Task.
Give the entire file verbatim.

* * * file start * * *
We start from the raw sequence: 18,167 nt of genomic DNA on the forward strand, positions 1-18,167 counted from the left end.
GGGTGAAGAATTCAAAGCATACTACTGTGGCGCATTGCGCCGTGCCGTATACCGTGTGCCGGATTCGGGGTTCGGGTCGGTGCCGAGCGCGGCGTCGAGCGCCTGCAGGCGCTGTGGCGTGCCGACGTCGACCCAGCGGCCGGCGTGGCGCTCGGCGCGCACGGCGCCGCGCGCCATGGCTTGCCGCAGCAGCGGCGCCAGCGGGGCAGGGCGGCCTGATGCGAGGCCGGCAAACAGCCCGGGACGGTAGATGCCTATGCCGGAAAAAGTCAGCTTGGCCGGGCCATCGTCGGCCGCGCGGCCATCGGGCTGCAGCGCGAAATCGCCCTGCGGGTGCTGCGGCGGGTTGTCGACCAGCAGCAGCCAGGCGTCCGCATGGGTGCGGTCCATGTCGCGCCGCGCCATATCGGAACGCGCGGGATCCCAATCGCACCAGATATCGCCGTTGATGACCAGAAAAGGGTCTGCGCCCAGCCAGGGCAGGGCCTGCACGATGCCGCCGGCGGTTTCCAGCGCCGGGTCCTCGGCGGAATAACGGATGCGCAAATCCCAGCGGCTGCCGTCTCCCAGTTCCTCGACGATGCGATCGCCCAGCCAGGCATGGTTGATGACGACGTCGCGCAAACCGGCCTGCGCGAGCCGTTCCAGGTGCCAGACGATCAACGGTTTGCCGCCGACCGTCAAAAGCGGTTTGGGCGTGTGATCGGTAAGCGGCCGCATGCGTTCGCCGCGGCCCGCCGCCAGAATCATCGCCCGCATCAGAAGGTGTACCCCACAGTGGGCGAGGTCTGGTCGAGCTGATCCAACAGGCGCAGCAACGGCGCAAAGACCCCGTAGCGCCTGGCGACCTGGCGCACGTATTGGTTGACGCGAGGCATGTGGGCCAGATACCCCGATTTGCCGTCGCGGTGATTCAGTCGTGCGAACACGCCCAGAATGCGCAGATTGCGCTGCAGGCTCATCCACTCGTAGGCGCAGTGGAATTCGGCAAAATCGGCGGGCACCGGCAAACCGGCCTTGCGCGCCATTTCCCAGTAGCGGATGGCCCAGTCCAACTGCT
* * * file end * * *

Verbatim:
We start from the raw sequence: 18,167 nt of genomic DNA on the forward strand, positions 1-18,167 counted from the left end.
GGGTGAAGAATTCAAAGCATACTACTGTGGCGCATTGCGCCGTGCCGTATACCGTGTGCCGGATTCGGGGTTCGGGTCGGTGCCGAGCGCGGCGTCGAGCGCCTGCAGGCGCTGTGGCGTGCCGACGTCGACCCAGCGGCCGGCGTGGCGCTCGGCGCGCACGGCGCCGCGCGCCATGGCTTGCCGCAGCAGCGGCGCCAGCGGGGCAGGGCGGCCTGATGCGAGGCCGGCAAACAGCCCGGGACGGTAGATGCCTATGCCGGAAAAAGTCAGCTTGGCCGGGCCATCGTCGGCCGCGCGGCCATCGGGCTGCAGCGCGAAATCGCCCTGCGGGTGCTGCGGCGGGTTGTCGACCAGCAGCAGCCAGGCGTCCGCATGGGTGCGGTCCATGTCGCGCCGCGCCATATCGGAACGCGCGGGATCCCAATCGCACCAGATATCGCCGTTGATGACCAGAAAAGGGTCTGCGCCCAGCCAGGGCAGGGCCTGCACGATGCCGCCGGCGGTTTCCAGCGCCGGGTCCTCGGCGGAATAACGGATGCGCAAATCCCAGCGGCTGCCGTCTCCCAGTTCCTCGACGATGCGATCGCCCAGCCAGGCATGGTTGATGACGACGTCGCGCAAACCGGCCTGCGCGAGCCGTTCCAGGTGCCAGACGATCAACGGTTTGCCGCCGACCGTCAAAAGCGGTTTGGGCGTGTGATCGGTAAGCGGCCGCATGCGTTCGCCGCGGCCCGCCGCCAGAATCATCGCCCGCATCAGAAGGTGTACCCCACAGTGGGCGAGGTCTGGTCGAGCTGATCCAACAGGCGCAGCAACGGCGCAAAGACCCCGTAGCGCCTGGCGACCTGGCGCACGTATTGGTTGACGCGAGGCATGTGGGCCAGATACCCCGATTTGCCGTCGCGGTGATTCAGTCGTGCGAACACGCCCAGAATGCGCAGATTGCGCTGCAGGCTCATCCACTCGTAGGCGCAGTGGAATTCGGCAAAATCGGCGGGCACCGGCAAACCGGCCTTGCGCGCCATTTCCCAGTAGCGGATGGCCCAGTCCAACTGCT